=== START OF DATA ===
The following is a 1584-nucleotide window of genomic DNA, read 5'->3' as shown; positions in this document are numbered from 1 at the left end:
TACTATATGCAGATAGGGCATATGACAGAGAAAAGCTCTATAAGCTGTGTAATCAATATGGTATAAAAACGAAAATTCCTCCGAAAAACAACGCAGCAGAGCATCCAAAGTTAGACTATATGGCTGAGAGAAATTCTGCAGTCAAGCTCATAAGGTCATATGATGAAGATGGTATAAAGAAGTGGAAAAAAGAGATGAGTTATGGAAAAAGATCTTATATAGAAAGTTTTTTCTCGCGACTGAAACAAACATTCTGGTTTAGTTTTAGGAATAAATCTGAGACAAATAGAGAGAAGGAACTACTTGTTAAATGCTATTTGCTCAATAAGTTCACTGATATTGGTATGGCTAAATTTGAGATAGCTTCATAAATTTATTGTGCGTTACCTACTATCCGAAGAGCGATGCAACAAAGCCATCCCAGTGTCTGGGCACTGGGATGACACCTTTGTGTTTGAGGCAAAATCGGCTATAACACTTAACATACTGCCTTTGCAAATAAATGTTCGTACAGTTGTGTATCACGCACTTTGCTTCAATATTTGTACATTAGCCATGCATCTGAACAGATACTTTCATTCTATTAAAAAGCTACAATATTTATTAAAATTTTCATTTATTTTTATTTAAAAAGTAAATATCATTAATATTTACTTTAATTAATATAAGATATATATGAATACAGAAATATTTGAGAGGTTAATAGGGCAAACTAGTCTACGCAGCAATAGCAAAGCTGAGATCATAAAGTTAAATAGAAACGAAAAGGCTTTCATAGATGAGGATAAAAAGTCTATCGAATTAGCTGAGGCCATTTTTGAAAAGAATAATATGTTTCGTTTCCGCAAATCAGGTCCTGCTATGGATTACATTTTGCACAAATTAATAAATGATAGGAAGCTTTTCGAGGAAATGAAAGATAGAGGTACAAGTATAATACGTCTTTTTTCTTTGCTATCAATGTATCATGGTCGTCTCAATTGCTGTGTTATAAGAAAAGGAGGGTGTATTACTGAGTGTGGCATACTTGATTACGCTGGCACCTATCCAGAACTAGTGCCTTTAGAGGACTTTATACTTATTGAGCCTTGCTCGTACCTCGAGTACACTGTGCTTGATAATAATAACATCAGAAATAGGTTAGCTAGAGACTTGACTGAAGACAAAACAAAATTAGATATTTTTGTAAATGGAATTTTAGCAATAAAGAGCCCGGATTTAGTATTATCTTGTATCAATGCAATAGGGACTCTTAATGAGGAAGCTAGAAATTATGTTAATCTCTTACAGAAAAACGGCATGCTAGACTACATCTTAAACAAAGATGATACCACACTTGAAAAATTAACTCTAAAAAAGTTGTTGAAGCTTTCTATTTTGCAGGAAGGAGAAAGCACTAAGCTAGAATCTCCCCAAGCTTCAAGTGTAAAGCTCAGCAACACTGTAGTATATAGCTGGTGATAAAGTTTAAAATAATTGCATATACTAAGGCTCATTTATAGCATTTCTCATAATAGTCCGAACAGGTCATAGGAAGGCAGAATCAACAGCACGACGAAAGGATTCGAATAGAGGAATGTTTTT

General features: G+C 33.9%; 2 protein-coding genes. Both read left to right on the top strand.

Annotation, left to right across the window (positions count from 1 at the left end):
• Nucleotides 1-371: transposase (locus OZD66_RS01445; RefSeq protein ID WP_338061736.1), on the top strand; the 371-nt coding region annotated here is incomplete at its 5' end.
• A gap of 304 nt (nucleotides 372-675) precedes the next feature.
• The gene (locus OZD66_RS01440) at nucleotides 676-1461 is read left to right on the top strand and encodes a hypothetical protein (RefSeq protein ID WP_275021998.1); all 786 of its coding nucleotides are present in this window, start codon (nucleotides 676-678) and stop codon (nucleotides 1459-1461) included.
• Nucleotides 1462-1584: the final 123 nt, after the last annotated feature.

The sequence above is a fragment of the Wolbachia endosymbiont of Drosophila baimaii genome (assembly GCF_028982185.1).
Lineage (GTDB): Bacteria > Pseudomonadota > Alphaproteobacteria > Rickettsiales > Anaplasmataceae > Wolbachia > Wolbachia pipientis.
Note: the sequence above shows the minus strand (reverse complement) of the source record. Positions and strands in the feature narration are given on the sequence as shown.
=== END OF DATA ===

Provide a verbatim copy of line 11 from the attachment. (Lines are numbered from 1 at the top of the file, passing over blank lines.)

Note: the sequence above shows the minus strand (reverse complement) of the source record. Positions and strands in the feature narration are given on the sequence as shown.